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Personal accident cover for car insurance explained

Accidents are the last thing anyone wants to dwell on when they get behind the wheel. But personal injury cover on your car insurance could provide compensation to you, your partner or your passengers if they’re injured or killed in a car accident.

Read our guide to find out what personal accident car insurance covers and whether you need it.

Accidents are the last thing anyone wants to dwell on when they get behind the wheel. But personal injury cover on your car insurance could provide compensation to you, your partner or your passengers if they’re injured or killed in a car accident.

Read our guide to find out what personal accident car insurance covers and whether you need it.

Written by
Kate Hughes
Insurance expert
Last Updated
20 JULY 2023
8 min read
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What is personal accident cover on car insurance?

Personal accident car insurance – also known as personal injury car insurance – could offer financial protection for you or your loved ones, if you’re seriously injured or killed in a car accident.

It could pay out if you, the driver, suffer a life-changing injury or become permanently disabled as a result of a car accident. It could also provide financial compensation to your partner and family if a car accident causes your death.

What does personal injury car insurance cover?

Policies vary but personal accident car insurance typically only covers certain life-altering injuries or loss of life. Policies will typically pay out an agreed maximum amount depending on the type and severity of the injury sustained.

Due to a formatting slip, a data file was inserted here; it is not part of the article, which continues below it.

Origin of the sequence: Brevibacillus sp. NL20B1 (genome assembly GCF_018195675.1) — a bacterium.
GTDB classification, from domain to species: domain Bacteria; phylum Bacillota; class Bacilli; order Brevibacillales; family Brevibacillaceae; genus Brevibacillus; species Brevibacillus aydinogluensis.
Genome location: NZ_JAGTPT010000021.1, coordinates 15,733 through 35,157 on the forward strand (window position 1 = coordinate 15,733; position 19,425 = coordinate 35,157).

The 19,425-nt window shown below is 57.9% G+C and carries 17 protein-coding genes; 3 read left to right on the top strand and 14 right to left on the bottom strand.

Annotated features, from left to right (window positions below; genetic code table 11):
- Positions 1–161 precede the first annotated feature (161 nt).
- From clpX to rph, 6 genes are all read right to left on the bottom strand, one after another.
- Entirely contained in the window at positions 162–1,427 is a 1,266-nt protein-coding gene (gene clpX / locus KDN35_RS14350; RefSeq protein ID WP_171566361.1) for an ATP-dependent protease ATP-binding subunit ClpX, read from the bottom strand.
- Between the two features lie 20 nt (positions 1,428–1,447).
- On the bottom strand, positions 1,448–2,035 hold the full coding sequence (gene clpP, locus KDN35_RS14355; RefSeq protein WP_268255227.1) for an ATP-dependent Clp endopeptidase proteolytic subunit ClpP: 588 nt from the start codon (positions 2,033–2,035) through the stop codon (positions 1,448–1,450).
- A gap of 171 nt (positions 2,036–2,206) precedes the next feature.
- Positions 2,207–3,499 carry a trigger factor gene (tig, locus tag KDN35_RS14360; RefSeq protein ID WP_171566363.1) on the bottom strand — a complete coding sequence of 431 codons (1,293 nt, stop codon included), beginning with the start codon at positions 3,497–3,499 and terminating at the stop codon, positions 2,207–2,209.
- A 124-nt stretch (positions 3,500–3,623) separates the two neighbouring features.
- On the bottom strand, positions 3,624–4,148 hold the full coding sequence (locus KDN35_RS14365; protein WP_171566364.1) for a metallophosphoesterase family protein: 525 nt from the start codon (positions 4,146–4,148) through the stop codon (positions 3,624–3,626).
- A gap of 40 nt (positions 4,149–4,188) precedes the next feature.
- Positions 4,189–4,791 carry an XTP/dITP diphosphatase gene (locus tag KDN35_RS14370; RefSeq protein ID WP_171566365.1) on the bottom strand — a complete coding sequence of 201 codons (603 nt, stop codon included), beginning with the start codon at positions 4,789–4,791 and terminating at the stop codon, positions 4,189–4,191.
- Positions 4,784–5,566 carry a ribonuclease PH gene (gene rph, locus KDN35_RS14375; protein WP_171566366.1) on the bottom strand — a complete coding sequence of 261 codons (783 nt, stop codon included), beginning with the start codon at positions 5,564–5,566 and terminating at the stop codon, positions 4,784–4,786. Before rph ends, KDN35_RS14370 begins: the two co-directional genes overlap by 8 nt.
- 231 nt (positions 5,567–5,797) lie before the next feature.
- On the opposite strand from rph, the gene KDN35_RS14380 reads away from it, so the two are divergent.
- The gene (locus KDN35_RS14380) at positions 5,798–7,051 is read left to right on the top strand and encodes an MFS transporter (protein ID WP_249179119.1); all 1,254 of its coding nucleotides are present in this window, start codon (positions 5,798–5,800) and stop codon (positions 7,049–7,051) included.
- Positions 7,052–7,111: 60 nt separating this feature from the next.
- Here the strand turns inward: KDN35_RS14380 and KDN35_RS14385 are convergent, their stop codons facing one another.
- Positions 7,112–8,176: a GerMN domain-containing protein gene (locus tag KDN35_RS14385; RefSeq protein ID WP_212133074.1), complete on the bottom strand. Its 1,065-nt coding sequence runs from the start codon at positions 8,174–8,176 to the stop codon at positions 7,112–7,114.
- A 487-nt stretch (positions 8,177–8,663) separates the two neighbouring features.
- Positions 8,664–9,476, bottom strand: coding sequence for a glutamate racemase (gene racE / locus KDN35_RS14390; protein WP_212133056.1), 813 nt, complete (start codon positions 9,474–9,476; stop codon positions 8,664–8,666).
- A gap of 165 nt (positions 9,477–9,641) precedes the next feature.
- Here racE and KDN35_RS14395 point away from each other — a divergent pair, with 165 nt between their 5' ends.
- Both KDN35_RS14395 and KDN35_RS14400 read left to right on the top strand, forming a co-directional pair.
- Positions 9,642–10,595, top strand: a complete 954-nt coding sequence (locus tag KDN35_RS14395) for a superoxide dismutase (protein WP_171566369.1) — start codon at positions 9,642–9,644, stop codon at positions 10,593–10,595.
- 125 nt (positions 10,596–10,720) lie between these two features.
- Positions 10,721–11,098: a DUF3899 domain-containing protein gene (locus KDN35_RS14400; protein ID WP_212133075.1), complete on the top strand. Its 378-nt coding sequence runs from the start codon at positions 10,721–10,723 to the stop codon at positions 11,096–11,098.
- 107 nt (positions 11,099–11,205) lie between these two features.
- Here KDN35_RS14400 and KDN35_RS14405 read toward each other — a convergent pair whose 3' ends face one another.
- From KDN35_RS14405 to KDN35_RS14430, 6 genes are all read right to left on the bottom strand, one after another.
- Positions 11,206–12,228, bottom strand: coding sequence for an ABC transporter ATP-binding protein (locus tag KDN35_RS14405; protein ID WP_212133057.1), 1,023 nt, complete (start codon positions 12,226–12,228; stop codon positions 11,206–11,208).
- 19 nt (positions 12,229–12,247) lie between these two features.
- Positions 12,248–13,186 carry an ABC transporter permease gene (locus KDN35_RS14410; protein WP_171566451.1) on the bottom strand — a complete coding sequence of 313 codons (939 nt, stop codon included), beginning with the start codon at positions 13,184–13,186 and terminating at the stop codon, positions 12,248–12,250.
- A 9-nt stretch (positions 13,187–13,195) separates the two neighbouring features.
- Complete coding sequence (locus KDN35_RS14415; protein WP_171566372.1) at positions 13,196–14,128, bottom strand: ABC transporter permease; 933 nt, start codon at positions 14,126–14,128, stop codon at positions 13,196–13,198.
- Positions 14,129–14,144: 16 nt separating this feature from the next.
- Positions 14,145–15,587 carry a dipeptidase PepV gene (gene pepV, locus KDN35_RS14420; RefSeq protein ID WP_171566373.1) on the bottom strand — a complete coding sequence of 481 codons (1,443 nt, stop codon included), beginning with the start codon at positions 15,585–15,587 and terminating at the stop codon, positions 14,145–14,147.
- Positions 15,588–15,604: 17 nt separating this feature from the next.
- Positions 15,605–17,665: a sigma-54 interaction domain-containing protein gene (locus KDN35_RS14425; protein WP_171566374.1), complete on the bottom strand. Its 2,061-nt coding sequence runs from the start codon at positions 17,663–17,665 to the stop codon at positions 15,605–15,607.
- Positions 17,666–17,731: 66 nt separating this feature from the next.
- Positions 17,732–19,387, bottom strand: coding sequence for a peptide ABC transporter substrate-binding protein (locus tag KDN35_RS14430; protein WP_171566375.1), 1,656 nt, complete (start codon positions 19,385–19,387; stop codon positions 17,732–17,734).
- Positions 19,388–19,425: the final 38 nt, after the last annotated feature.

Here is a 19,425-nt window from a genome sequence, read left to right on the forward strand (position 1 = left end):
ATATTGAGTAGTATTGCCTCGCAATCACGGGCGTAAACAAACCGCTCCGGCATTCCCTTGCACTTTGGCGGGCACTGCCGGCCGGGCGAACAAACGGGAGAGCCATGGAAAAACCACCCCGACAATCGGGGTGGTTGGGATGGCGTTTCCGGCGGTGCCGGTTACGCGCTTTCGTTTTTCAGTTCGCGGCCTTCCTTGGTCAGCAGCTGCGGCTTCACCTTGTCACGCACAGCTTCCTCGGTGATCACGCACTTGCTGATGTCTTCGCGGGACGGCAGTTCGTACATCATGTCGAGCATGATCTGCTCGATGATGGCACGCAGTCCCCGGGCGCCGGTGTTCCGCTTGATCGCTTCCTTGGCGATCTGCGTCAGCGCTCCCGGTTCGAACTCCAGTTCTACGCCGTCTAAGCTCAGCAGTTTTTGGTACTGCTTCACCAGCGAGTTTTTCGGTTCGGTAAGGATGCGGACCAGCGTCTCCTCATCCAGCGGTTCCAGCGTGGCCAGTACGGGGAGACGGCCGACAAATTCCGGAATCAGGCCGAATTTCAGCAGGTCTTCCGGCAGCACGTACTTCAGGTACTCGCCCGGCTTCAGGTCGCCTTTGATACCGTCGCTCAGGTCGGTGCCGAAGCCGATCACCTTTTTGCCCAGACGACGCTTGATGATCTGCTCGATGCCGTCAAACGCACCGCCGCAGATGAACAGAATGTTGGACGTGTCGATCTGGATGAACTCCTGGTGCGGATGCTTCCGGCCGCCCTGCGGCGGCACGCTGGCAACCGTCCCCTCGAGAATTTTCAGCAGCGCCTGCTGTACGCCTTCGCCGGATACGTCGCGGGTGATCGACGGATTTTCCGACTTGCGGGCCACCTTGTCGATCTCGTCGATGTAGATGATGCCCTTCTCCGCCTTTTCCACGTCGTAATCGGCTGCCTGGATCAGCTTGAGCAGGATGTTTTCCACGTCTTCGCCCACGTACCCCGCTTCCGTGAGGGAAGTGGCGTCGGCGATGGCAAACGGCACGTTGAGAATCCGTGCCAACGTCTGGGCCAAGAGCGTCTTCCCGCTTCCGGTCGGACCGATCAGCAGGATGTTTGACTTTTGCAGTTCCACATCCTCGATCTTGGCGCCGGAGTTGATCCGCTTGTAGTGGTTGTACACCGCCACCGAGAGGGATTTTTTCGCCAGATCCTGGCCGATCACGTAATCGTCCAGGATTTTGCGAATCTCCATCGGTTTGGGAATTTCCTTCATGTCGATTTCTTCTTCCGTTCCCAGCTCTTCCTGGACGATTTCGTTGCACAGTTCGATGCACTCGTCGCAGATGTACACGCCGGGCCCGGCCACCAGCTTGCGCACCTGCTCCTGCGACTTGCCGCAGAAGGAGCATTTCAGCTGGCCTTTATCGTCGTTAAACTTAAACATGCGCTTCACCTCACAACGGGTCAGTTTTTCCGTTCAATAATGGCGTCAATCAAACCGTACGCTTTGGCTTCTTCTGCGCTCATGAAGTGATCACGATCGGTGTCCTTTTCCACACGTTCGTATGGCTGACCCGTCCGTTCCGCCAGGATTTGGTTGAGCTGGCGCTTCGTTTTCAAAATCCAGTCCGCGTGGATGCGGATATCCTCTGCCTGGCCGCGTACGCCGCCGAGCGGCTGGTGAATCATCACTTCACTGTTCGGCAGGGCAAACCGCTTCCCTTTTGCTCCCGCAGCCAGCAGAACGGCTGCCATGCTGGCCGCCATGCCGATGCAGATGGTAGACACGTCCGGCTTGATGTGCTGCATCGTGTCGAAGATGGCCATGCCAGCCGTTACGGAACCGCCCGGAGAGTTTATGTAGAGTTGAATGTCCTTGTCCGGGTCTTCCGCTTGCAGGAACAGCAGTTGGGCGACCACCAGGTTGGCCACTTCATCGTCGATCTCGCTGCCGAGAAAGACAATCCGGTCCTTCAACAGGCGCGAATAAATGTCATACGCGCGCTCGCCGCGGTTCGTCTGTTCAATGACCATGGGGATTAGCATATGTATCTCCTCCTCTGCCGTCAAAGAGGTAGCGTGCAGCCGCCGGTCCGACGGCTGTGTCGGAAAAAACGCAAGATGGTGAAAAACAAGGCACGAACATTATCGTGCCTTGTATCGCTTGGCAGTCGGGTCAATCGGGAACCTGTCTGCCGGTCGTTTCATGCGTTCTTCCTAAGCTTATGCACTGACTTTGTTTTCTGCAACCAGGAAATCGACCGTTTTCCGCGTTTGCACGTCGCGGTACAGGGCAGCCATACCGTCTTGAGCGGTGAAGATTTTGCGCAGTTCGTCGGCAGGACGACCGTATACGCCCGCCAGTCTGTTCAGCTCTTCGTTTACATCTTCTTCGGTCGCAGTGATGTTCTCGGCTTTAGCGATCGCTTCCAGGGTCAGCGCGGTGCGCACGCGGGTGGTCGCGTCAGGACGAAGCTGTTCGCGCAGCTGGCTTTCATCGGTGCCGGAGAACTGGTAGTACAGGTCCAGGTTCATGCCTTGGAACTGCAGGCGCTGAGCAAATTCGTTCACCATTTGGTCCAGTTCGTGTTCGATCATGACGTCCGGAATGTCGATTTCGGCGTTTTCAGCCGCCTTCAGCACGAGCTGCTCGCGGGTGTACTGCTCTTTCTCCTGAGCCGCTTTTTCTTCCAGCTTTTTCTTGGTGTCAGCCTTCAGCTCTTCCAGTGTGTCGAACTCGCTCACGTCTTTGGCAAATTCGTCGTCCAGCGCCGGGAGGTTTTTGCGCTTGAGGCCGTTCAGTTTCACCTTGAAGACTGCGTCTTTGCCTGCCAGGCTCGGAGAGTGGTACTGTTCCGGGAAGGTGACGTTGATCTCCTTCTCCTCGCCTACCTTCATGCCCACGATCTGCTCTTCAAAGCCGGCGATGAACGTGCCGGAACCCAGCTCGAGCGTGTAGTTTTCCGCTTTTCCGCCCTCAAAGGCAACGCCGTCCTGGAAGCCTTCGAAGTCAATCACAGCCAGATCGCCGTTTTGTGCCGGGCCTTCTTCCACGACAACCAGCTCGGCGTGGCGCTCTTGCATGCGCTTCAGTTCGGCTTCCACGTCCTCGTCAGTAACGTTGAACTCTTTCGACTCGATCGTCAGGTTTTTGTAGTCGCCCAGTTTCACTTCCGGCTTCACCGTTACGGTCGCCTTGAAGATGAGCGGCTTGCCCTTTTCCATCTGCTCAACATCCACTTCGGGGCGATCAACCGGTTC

Personal injury payouts are designed to help you deal with the financial fallout after a serious injury or the death of a loved one. It could cover the expenses incurred because of an accident – like specialist medical treatment and physical therapy.

Crucially, it could also help cover any lost future earnings if you or your partner are no longer able to work as a direct result of the injury you’ve sustained.

What injuries are covered?

Personal injury car insurance typically pays out for:

  • Permanent loss of vision in one or both eyes
  • Losing your limbs – if they need to be amputated
  • Losing the use of your limbs – if you suffer paralysis
  • Total disablement
  • Death.

More comprehensive personal accident car insurance policies might also include:

  • Losing your fingers or toes
  • Losing your hearing, in one or both ears
  • Losing your speech
  • Severe burns and scarring.

What isn’t covered by personal injury car insurance?

Personal injury cover won’t compensate you for less serious injuries, such as minor sprains, for example, or even broken bones. It also won’t usually cover you for any psychological trauma you suffer because of an accident.

Your personal accident cover could be invalidated under certain circumstances, for example, if:

  • You have an accident while driving while under the influence of drugs or alcohol